Squash Mad

Creating a pathway for change and improvement to help coaches and players

Professionals like Borja Golan have a phenomenal ability to focus on specific tasks during training

Putting years of knowledge to the test
By TONY GRIFFIN – Squash Mad Coaching Correspondent

For players and coaches, the biggest challenge to learning and evolving is a willingness to experiment with new ideas and movements.

Many of our most established training concepts, honed by years of experience on court, are really put to the test by Differential Learning, a system that has been created and developed with many years of ongoing research by Professor Wolfgang Schollhorn at the University Of Manz, Germany.

Change is made even more difficult if we add to this challenge our limiting beliefs and egos. The limiting belief is when we say to ourselves or our coach “I can’t do that” or something similar. The other extreme is when someone believes they know a lot, which in essence is Ego. This belief also limits our ability to see opportunities to change. I am sure we all know lots of people in squash who fit this particular bill.

These observations are directly related to the reactions and resistance I saw in students who attended Wolfgang Schollhorn’s conference about his Differential Learning process and my own preconceived ideas about teaching squash. My initial reaction was to doubt that this approach could really be as differential as Wolfgang states.

Here is a graph that summarises the results of Wolfgang´s research that compares the different training systems including his Differential Learning processes.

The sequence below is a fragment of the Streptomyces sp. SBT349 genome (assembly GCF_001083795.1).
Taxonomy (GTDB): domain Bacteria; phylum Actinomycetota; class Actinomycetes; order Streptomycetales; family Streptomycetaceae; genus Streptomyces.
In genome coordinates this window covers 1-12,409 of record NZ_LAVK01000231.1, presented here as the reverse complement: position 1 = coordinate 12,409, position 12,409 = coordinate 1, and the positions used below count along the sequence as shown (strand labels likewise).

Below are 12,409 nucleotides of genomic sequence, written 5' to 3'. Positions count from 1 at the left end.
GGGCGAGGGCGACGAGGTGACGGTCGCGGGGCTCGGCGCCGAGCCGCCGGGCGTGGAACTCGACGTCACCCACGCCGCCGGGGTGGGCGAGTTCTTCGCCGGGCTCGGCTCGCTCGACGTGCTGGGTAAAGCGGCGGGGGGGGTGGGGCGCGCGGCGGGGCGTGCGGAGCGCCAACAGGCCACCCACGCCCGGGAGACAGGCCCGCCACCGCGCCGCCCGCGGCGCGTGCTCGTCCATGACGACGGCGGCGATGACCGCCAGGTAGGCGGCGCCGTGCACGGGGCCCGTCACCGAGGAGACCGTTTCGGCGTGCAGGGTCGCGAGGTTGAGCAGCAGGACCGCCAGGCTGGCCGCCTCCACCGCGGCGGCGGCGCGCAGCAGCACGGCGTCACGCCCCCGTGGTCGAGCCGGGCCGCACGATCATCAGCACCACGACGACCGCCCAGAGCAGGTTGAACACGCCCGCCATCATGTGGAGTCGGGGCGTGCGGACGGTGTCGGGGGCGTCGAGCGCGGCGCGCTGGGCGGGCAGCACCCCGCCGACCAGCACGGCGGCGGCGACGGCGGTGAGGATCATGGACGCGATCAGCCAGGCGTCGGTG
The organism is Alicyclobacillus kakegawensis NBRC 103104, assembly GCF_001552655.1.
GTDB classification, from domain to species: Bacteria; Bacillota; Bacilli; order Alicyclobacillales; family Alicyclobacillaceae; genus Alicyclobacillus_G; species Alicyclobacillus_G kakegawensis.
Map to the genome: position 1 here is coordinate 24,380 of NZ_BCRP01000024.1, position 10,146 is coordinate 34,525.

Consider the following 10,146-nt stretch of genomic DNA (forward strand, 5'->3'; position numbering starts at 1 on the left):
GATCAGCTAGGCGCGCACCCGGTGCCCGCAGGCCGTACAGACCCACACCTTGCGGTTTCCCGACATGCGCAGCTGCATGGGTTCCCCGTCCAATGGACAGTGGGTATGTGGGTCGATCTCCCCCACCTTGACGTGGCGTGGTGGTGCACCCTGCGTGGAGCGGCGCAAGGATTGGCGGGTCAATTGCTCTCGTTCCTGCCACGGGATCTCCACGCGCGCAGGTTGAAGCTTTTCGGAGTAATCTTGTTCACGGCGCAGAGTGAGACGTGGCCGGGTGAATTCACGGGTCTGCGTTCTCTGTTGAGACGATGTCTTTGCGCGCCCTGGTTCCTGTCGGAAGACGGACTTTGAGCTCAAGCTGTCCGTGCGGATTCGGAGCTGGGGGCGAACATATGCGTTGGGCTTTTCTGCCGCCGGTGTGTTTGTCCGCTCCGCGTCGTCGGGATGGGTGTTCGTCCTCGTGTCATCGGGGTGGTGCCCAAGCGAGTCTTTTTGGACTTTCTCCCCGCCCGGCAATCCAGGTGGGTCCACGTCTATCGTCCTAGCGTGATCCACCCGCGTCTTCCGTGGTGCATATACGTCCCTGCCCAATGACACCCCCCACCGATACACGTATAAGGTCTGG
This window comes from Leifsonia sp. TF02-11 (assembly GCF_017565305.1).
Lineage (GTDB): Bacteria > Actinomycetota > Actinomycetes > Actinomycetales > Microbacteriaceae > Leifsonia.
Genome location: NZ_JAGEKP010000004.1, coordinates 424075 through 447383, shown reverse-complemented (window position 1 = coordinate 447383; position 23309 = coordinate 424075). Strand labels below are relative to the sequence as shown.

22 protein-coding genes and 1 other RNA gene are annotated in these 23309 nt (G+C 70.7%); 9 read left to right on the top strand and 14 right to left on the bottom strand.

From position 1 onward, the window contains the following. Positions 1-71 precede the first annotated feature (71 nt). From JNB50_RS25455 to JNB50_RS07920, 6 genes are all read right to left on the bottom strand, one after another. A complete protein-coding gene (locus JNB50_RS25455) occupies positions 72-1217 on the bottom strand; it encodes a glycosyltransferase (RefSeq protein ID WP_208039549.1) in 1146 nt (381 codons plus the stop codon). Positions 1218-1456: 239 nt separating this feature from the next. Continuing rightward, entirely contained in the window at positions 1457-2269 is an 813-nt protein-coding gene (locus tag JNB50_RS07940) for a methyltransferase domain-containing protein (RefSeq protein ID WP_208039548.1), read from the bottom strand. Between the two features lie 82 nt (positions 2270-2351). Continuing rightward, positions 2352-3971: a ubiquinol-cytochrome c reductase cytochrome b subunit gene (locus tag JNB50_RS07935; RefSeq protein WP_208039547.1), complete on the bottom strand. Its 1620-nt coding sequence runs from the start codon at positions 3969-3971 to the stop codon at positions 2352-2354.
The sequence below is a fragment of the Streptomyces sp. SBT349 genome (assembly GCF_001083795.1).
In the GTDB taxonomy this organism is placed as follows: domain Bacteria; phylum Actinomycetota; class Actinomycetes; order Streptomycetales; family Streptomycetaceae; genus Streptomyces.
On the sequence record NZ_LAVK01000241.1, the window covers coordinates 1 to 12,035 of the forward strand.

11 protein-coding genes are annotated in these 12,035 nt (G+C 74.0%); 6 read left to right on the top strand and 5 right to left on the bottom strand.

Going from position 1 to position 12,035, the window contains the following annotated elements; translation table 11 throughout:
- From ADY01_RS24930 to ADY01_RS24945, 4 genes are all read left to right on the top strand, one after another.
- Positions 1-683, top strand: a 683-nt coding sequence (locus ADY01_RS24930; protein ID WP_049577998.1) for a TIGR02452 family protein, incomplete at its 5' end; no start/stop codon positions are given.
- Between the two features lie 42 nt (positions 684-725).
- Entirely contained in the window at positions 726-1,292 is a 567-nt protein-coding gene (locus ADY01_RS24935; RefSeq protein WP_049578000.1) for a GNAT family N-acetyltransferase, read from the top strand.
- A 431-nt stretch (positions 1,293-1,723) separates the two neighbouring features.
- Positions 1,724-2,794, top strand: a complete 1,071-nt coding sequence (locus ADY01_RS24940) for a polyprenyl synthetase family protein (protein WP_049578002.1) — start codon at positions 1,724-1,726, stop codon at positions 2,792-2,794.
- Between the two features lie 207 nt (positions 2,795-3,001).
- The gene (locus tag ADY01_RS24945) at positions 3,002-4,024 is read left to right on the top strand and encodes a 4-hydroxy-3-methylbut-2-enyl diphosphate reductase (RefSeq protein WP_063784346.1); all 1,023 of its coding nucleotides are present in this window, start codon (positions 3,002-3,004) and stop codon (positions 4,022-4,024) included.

http://perceptionaction.com/wp-content/uploads/2018/01/ScreenHunter_445-Jan.-08-05.25.jpg

https://www.youtube.com/watch?v=hYlVx7VtZ3E

These conclusions come from years of research with comparative tests in different sports where his working group measured different groups training with the different systems for fixed periods of time (eight weeks for example) and then compared the changes and results achieved by the individuals and groups.

As you can see in the graph, repetitions are the least effective form of learning or progressing. This puts in serious doubt the idea that doing repetitions for three or five minutes is good, then if we do eight minutes it’s doubly good. And if we manage to do more it’s even better.

To train with Differential Learning, basically you do the same exercises as in normal training but with fewer repetitions, so you are constantly changing the exercise or activity. You can even change to another unrelated activity for a moment then return to the training exercise.

Based on the power law of neural adaptation, Wolfgang recommends not more than three repetitions of each action or exercise – I’m not sure that only three repetitions is appropriate for squash but compared to the usual number of repetitions involved in our normal training we have a huge margin for trying things out.

With my own experimenting, I have seen that the optimum is much closer to Wolfgang’s recommendation of three repetitions than it is to what is normal in squash. It is also difficult to compare, for example, the boast and drive exercise with practising drop shots or solo training. This where each coach or player has to start their own research to discover what brings change.

Here is a brief video of from a conference last year

https://www.youtube.com/watch?v=hYlVx7VtZ3E

Differential Learning works with what he calls “Noise”.

What is Noise? Technically, noise is an unwanted disturbance in a signal. Imagine a monitor measuring brain activity during a training session. Wolfgang has seen that when there is a change of activity or exercise, the monitor shows agitated brain activity and this is what he is calling noise as it looks like a graph that measures sound.